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Why don't we give our political candidates pre-employment assessments?
November 4, 2014 7:00:00 PM EST   By Mike Russiello

Why don't we give our political candidates pre-employment assessments?

Election 2014Every November, in the United States, as most Americans exercise their right to vote for their leaders, I am always struck by the contrast between how we hire employees in our organizations, and how we select our political leaders.

A recent article by the Wall Street Journal (http://online.wsj.com/articles/are-workplace-personality-tests-fair-1412044257) indicates that almost 60% of all job candidates in the US are given a pre-employment test before they are hired. The article also estimates the testing industry is growing at around 10 percent a year.

These are very high numbers. At this rate, nearly 100 percent of applicants will be tested by 2020.

So, if almost every job applicant in the US is going to be assessed, what about our political candidates? Why don't we test them? To find the answer, let's look at the different types of pre-employment testing.

Cognitive Ability - Are they smart enough to learn the job once they have it?

There's certainly an argument to be made here for testing politicians. I mean, how many newly elected leaders fail because they can't learn how to be effective once they are on the job? Half? Three quarters?

Skills / Knowledge - Can they write? Do they understand the the issues?

Once again, it's certainly not a given that a candidate can spell or write very well. Think back to a certain Vice President who couldn't spell the word potato. Or what about the President who pronounced nuclear as "nuke-ku-lar?"

Additionally, we certainly can't just assume our leaders truly understand the issues. Anyone who was around when Ronald Reagan held office can verify that!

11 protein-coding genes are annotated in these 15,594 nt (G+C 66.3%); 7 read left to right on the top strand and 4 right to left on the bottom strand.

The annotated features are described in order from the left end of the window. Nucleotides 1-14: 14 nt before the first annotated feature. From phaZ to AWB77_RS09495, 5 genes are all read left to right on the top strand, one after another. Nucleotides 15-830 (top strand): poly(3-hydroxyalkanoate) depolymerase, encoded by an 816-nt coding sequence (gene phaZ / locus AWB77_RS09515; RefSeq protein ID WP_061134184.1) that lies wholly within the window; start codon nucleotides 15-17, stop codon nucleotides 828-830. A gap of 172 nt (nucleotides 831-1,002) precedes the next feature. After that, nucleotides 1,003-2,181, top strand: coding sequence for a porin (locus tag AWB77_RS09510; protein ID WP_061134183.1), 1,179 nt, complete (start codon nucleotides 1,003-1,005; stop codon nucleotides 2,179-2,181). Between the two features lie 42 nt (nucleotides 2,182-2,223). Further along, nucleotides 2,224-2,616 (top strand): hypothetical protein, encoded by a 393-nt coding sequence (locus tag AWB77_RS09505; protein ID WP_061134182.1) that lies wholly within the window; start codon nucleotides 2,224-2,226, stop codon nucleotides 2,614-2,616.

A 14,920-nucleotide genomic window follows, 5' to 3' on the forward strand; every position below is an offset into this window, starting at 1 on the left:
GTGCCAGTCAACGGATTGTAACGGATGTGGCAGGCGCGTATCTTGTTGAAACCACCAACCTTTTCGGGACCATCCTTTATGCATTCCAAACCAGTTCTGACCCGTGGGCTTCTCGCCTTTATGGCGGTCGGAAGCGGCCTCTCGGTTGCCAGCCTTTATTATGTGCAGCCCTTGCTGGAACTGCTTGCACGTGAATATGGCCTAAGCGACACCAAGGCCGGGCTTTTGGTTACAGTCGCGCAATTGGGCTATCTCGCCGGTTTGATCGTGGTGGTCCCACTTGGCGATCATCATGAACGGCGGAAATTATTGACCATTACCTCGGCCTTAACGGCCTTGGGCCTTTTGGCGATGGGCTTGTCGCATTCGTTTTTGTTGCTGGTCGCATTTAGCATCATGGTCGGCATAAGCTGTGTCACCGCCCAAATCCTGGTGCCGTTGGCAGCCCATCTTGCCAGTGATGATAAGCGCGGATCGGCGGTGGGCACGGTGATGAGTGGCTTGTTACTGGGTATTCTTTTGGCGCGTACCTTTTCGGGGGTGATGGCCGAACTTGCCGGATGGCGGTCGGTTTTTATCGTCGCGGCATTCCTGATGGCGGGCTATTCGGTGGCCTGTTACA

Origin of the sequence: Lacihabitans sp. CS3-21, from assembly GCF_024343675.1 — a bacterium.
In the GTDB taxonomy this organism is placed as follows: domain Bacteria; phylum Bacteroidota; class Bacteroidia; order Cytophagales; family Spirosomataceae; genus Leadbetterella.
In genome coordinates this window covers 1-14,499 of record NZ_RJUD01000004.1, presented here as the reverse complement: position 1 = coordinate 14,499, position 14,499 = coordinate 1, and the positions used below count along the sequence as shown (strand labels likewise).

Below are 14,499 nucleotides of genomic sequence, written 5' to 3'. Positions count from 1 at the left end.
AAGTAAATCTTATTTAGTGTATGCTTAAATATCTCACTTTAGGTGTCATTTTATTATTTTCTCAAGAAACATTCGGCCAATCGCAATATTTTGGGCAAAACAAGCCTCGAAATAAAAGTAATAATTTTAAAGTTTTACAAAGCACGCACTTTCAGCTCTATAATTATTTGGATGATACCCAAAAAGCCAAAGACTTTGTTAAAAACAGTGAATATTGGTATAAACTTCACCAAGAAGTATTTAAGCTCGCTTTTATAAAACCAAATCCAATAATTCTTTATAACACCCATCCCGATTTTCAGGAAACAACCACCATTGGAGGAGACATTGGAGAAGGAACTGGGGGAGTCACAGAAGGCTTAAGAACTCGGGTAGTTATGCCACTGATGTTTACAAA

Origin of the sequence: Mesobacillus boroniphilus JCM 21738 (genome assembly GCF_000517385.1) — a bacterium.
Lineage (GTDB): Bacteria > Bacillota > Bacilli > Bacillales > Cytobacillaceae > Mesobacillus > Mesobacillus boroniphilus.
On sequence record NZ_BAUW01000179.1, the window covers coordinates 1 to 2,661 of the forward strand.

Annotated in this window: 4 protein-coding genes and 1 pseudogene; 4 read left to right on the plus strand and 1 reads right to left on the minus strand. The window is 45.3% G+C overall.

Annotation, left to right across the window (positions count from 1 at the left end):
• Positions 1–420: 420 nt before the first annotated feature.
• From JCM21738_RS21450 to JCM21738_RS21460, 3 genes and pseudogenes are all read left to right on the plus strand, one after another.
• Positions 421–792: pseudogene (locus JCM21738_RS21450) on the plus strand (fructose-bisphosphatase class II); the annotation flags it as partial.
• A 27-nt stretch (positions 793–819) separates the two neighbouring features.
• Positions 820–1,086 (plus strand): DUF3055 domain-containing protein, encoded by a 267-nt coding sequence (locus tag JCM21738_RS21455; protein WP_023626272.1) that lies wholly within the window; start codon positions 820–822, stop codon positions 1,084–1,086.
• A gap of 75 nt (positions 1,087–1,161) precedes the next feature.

Personality - Are they conscientious? Can they work with others? Are they too self-centered?

Hah! I don't even know where to begin here. With so many examples of politicians who have put their own interests ahead of their district, state, or region's needs, it's clear that some objective information about these factors would be of tremendous use to voters.

However, a problem with personality measures is that they can be faked, since they simply ask the test-taker to describe, or rate, themselves. Employers and test vendors will suggest that applicants answer honestly in general. But would the same hold true for politicians? Right.

Past Behaviors - Have they exhibited appropriate behavior during their career?

This is one area where we can rely on the opposing candidate to inform us and to spend his or her campaign funds lavishly to do so. No need for an extra testing instrument here.

So, why don't we insist on pre-employment assessments for our political candidates?

First, forget personality tests - any politician can fake a personality test. Next, forget past behavior inventories - they are redundant, since the opposing candidate always highlights this information for us in detail in his or her advertising.

Next, should we test for cognitive ability or skills? It might help, but perhaps a full 50 percent of politicians might fail. No campaign manager in her right mind would agree to that kind of risk. But perhaps no campaign manager in right mind should support a candidate that fails. That would require testing early in the process, before too many campaign funds are invested.

Actually, a possible solution is for party leaders and campaign managers to provide cognitive and skills tests BEFORE they back a candidate. Now there's a thought!

Perhaps we'll see the day where aspiring political leaders are subject to the same kind of selection processes that the rest of us have to endure. It might actually improve performance. But who says we need better performance within our political system?

Well. It's all food for thought!

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